AT LEAST 12 million children across Africa’s central Sahel region have been forced out of school as a result of the coronavirus pandemic as well as widespread conflict, a humanitarian group said Monday.
In a statement, the Norwegian Refugee Council (NRC) said children had missed up to four months of school across Burkina Faso, Mali and Niger due to COVID-19 restrictions, while 776,000 could not attend school the entire year due to insecurity in the region.
“Children are in the midst of a dual health and security threat in the central Sahel. All the 40,000 schools in the region were forced to close because of the pandemic, pushing students from pre-school to secondary levels out of class in an area where access to education is often already hampered by growing insecurity, repeated displacement and poverty,” the statement quoted Maureen Magee, the Regional Director of NRC in Central and West Africa, as saying.
Magee added that 4,000 schools have been shut down or razed. While schools begin to reopen in the region, the main parts of educational facilities still lack the necessary resources to halt the spread of the deadly virus.
NRC said that only 15% of 18,000 schools in Nigeria have water points while in Burkina Faso the lack of rooms increases the risk of COVID-19 transmission.
Apart from unacceptable conditions, the raging conflict in the region makes it impossible for many children to get a proper education.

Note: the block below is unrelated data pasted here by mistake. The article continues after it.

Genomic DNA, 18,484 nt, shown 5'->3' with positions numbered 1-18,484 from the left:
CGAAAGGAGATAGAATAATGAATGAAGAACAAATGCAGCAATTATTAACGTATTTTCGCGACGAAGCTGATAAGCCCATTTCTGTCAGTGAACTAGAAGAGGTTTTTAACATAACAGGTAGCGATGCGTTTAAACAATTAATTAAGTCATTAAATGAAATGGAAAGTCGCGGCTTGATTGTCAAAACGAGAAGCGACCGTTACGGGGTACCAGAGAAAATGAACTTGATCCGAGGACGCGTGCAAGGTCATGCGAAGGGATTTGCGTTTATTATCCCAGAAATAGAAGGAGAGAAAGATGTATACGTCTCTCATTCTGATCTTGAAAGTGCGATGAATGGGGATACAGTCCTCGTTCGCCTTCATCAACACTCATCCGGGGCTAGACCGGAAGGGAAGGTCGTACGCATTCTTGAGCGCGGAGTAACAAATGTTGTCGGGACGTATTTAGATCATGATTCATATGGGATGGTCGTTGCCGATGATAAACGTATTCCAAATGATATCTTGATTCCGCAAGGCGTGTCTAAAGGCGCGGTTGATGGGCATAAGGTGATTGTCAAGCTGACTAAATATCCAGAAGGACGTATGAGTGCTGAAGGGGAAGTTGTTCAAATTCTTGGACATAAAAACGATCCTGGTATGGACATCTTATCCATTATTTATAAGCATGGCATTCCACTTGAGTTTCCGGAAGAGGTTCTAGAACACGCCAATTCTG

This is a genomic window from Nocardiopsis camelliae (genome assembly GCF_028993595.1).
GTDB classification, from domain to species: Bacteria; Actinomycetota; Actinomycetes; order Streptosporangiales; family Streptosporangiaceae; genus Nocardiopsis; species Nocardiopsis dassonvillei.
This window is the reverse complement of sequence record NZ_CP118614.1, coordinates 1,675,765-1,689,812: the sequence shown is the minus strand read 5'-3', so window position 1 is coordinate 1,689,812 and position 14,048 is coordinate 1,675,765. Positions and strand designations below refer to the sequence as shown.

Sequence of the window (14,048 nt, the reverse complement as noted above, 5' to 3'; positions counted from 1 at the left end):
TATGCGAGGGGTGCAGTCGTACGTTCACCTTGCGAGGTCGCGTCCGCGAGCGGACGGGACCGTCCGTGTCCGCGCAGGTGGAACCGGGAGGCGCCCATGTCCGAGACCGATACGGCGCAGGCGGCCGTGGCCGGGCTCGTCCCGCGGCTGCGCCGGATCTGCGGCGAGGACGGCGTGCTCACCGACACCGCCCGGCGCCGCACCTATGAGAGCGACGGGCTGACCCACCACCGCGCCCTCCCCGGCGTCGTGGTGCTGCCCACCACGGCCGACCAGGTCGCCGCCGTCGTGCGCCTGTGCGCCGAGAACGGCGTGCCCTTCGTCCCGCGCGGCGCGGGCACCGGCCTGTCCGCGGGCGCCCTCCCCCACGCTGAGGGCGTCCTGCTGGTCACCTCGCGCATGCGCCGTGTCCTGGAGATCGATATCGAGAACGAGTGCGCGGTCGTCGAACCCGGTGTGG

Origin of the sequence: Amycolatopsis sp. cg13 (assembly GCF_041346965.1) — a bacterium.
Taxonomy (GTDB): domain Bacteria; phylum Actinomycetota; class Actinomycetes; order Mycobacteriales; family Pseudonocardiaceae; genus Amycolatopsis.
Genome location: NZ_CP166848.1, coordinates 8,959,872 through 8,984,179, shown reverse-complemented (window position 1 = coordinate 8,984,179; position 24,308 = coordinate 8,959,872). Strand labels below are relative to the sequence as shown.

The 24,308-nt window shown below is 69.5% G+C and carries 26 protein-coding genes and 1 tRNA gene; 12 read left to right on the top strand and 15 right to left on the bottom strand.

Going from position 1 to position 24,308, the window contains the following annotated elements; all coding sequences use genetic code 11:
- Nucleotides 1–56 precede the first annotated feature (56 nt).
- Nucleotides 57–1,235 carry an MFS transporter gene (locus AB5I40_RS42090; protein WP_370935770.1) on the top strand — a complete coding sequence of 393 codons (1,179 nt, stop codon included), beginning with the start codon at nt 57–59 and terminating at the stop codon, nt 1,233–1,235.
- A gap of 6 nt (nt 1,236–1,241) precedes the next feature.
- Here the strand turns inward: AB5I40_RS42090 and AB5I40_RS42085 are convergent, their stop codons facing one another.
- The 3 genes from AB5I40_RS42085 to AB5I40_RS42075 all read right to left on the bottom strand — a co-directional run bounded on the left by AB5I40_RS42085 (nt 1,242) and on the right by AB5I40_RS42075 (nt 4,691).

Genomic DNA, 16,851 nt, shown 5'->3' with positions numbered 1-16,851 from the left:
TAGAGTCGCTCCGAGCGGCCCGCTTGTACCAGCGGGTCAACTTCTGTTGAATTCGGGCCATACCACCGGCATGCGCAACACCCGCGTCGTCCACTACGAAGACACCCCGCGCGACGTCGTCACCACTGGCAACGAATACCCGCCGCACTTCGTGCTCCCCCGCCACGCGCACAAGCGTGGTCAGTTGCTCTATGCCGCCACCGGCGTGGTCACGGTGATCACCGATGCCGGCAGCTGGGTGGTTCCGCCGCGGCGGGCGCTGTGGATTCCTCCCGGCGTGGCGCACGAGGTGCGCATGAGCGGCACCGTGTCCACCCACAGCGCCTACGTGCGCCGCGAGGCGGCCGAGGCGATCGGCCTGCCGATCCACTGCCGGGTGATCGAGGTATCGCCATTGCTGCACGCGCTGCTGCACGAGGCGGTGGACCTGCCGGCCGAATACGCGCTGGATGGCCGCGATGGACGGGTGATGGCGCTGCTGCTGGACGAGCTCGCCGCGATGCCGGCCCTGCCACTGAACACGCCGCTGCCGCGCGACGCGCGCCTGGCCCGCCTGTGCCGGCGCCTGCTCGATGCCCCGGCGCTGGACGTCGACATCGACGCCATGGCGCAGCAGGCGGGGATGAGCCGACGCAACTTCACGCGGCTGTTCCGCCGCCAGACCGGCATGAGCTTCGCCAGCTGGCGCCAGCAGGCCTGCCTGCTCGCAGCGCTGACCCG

Some 90 attacks were recorded in the central Sahel between January and July 2020 alone.
The highest number of attacks such as arson, looting of schools, abduction, threats and killing of teachers was reported in Burkina Faso with more than 40 incidents.
“Too many children whose lives are already devastated by conflict, now watch their future hang by a thread.”
“The situation for students in conflict-affected schools in Burkina Faso, Mali and Niger remains at a standstill. Over 4,000 schools remained closed for 776,000 students because of insecurity alone during 2019-2020 school year. This is almost twice as much as in 2018-2019,” said the NRC.
Last week, the U.N. High Commissioner for Refugee (UNHCR) said urgent efforts are needed to avoid the “disastrous consequences” of a rapidly worsening humanitarian crisis in the central Sahel region.
To discuss the issue, Denmark, in partnership with Germany, the European Union and the United Nations, is hosting a ministerial roundtable conference for the central Sahel on Oct. 20 in Copenhagen.
“Tomorrow’s pledging conference on the central Sahel must place education and protecting schools firmly on its agenda. It cannot be the site of broken promises once again.”
“Only real political commitments commensurate with the education stakes in the region will enable children to turn over a new leaf and write a brighter chapter for the next school year,” said Magee.